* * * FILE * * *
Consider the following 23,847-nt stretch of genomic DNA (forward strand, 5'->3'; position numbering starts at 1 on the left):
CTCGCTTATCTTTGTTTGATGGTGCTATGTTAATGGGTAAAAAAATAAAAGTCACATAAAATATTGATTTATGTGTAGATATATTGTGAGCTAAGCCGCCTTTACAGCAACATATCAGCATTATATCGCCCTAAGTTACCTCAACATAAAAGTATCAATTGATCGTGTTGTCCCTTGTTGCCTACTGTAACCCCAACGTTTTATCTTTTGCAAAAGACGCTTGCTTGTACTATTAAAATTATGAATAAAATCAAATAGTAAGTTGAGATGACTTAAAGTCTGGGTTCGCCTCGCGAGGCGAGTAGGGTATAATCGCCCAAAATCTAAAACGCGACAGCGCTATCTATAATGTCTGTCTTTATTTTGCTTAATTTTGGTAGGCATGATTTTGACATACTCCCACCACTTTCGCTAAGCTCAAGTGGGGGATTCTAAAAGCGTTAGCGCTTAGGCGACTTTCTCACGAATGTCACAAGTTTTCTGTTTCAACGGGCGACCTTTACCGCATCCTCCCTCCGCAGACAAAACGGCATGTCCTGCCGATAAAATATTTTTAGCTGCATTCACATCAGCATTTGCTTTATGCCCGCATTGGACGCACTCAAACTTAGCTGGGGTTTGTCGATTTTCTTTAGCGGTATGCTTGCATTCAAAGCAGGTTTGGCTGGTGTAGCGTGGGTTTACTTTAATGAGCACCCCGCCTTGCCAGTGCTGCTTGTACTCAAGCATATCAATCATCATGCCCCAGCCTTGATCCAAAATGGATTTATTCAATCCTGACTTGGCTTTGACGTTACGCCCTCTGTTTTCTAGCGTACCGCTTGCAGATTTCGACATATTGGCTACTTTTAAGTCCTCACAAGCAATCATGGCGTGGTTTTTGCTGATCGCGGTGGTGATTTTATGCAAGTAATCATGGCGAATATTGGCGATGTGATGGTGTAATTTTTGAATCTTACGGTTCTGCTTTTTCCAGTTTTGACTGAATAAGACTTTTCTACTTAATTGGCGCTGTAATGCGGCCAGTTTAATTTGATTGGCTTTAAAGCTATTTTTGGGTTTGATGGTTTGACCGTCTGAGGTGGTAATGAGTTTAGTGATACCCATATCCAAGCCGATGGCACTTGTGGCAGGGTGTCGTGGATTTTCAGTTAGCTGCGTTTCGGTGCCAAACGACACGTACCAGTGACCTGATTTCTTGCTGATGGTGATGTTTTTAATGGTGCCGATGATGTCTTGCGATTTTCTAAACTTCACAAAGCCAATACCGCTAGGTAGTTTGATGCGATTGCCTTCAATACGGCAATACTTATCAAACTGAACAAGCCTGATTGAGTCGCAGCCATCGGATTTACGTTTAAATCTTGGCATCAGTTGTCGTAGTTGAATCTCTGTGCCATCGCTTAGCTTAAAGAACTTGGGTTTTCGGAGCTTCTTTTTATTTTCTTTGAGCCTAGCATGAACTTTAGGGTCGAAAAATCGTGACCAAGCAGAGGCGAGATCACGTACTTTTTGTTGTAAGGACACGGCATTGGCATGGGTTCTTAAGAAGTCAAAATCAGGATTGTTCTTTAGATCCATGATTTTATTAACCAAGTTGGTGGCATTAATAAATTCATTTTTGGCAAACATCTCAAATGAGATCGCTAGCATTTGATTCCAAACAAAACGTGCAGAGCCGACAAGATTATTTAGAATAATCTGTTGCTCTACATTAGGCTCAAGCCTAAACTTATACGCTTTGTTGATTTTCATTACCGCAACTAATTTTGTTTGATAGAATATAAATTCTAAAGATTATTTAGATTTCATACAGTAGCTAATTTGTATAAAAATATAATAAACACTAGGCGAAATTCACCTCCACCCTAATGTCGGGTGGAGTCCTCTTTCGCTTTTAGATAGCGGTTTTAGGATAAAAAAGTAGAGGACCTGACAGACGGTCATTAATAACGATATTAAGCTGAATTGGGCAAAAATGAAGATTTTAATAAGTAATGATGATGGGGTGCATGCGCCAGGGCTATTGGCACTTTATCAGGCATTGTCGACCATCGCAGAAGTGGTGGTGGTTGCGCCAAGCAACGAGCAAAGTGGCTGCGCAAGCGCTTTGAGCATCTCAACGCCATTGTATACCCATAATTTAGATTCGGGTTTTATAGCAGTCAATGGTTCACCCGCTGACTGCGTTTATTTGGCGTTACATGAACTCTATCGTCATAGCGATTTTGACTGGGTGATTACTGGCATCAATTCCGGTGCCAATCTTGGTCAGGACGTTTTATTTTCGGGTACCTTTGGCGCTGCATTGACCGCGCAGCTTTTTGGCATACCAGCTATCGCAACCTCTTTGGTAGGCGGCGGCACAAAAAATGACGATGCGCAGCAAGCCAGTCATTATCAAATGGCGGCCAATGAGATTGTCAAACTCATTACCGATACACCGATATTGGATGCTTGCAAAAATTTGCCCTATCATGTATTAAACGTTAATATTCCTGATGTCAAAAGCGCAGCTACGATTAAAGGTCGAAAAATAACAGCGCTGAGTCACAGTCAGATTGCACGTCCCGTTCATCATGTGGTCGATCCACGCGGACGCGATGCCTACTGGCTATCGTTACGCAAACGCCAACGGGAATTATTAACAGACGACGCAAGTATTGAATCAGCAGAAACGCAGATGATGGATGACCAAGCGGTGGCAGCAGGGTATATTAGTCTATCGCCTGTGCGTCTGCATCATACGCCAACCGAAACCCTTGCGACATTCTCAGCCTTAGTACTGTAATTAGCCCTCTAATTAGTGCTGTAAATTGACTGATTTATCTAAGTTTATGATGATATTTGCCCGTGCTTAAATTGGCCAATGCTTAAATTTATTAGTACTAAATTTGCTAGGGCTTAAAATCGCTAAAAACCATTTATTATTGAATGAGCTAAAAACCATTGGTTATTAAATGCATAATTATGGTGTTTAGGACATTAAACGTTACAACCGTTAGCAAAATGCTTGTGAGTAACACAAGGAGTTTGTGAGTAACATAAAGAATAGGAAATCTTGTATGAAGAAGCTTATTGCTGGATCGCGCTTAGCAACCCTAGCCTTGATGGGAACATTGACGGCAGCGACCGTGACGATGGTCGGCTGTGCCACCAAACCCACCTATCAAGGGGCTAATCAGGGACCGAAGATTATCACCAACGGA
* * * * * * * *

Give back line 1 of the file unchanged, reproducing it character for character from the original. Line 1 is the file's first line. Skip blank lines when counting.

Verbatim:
Consider the following 23,847-nt stretch of genomic DNA (forward strand, 5'->3'; position numbering starts at 1 on the left):